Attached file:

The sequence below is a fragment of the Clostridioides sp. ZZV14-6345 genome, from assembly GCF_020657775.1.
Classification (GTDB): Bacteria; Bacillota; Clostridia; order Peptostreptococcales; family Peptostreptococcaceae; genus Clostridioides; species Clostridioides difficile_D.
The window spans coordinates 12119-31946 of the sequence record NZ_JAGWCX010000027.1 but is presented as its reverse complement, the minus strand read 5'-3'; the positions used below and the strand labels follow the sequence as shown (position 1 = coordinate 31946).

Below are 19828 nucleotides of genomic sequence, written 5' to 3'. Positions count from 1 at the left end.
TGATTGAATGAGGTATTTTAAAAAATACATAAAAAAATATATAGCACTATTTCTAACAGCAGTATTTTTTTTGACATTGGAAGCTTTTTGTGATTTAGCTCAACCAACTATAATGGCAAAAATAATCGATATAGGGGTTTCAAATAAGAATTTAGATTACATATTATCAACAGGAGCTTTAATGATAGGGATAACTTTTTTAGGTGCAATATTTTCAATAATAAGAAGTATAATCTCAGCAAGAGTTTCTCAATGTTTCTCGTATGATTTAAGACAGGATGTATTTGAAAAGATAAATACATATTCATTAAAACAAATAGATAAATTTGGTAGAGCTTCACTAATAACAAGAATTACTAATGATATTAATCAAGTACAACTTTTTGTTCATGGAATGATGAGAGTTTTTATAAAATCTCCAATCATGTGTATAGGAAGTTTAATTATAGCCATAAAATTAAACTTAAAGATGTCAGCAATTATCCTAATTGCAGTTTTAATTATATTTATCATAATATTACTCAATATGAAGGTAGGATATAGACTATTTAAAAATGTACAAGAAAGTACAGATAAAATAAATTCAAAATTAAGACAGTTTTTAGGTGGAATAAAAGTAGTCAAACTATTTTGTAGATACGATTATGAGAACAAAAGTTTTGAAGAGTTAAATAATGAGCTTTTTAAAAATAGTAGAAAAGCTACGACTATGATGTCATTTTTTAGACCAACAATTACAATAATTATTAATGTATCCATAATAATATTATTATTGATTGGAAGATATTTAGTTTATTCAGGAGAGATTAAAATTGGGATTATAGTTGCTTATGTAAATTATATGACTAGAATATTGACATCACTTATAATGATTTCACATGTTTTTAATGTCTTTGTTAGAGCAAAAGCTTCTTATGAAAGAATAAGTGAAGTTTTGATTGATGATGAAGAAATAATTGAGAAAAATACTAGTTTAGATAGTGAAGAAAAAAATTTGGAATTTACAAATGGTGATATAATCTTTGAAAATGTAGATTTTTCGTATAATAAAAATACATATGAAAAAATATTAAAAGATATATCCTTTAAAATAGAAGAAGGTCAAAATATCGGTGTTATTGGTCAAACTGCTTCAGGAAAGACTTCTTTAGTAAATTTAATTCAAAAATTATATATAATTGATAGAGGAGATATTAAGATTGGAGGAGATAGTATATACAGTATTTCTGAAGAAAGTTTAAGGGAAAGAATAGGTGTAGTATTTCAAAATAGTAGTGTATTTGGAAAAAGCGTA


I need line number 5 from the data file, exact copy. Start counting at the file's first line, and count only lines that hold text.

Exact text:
TGATTGAATGAGGTATTTTAAAAAATACATAAAAAAATATATAGCACTATTTCTAACAGCAGTATTTTTTTTGACATTGGAAGCTTTTTGTGATTTAGCTCAACCAACTATAATGGCAAAAATAATCGATATAGGGGTTTCAAATAAGAATTTAGATTACATATTATCAACAGGAGCTTTAATGATAGGGATAACTTTTTTAGGTGCAATATTTTCAATAATAAGAAGTATAATCTCAGCAAGAGTTTCTCAATGTTTCTCGTATGATTTAAGACAGGATGTATTTGAAAAGATAAATACATATTCATTAAAACAAATAGATAAATTTGGTAGAGCTTCACTAATAACAAGAATTACTAATGATATTAATCAAGTACAACTTTTTGTTCATGGAATGATGAGAGTTTTTATAAAATCTCCAATCATGTGTATAGGAAGTTTAATTATAGCCATAAAATTAAACTTAAAGATGTCAGCAATTATCCTAATTGCAGTTTTAATTATATTTATCATAATATTACTCAATATGAAGGTAGGATATAGACTATTTAAAAATGTACAAGAAAGTACAGATAAAATAAATTCAAAATTAAGACAGTTTTTAGGTGGAATAAAAGTAGTCAAACTATTTTGTAGATACGATTATGAGAACAAAAGTTTTGAAGAGTTAAATAATGAGCTTTTTAAAAATAGTAGAAAAGCTACGACTATGATGTCATTTTTTAGACCAACAATTACAATAATTATTAATGTATCCATAATAATATTATTATTGATTGGAAGATATTTAGTTTATTCAGGAGAGATTAAAATTGGGATTATAGTTGCTTATGTAAATTATATGACTAGAATATTGACATCACTTATAATGATTTCACATGTTTTTAATGTCTTTGTTAGAGCAAAAGCTTCTTATGAAAGAATAAGTGAAGTTTTGATTGATGATGAAGAAATAATTGAGAAAAATACTAGTTTAGATAGTGAAGAAAAAAATTTGGAATTTACAAATGGTGATATAATCTTTGAAAATGTAGATTTTTCGTATAATAAAAATACATATGAAAAAATATTAAAAGATATATCCTTTAAAATAGAAGAAGGTCAAAATATCGGTGTTATTGGTCAAACTGCTTCAGGAAAGACTTCTTTAGTAAATTTAATTCAAAAATTATATATAATTGATAGAGGAGATATTAAGATTGGAGGAGATAGTATATACAGTATTTCTGAAGAAAGTTTAAGGGAAAGAATAGGTGTAGTATTTCAAAATAGTAGTGTATTTGGAAAAAGCGTA